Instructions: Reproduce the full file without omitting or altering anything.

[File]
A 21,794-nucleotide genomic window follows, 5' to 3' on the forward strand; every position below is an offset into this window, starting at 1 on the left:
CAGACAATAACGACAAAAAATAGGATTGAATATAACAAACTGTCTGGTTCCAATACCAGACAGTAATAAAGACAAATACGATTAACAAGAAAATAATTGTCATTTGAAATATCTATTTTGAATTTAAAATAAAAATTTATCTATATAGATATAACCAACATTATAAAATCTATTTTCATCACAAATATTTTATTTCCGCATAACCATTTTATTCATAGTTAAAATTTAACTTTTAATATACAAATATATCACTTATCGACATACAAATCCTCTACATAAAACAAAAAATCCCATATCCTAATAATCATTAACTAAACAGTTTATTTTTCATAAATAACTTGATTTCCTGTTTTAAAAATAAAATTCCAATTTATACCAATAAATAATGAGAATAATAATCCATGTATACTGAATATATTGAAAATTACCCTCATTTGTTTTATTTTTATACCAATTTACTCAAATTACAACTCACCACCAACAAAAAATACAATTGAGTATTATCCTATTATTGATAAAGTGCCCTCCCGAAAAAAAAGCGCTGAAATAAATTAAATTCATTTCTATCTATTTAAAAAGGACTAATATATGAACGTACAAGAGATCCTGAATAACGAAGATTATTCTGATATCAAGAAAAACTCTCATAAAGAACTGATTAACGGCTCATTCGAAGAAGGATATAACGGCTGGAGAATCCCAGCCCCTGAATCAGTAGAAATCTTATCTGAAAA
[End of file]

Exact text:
A 21,794-nucleotide genomic window follows, 5' to 3' on the forward strand; every position below is an offset into this window, starting at 1 on the left:
CAGACAATAACGACAAAAAATAGGATTGAATATAACAAACTGTCTGGTTCCAATACCAGACAGTAATAAAGACAAATACGATTAACAAGAAAATAATTGTCATTTGAAATATCTATTTTGAATTTAAAATAAAAATTTATCTATATAGATATAACCAACATTATAAAATCTATTTTCATCACAAATATTTTATTTCCGCATAACCATTTTATTCATAGTTAAAATTTAACTTTTAATATACAAATATATCACTTATCGACATACAAATCCTCTACATAAAACAAAAAATCCCATATCCTAATAATCATTAACTAAACAGTTTATTTTTCATAAATAACTTGATTTCCTGTTTTAAAAATAAAATTCCAATTTATACCAATAAATAATGAGAATAATAATCCATGTATACTGAATATATTGAAAATTACCCTCATTTGTTTTATTTTTATACCAATTTACTCAAATTACAACTCACCACCAACAAAAAATACAATTGAGTATTATCCTATTATTGATAAAGTGCCCTCCCGAAAAAAAAGCGCTGAAATAAATTAAATTCATTTCTATCTATTTAAAAAGGACTAATATATGAACGTACAAGAGATCCTGAATAACGAAGATTATTCTGATATCAAGAAAAACTCTCATAAAGAACTGATTAACGGCTCATTCGAAGAAGGATATAACGGCTGGAGAATCCCAGCCCCTGAATCAGTAGAAATCTTATCTGAAAA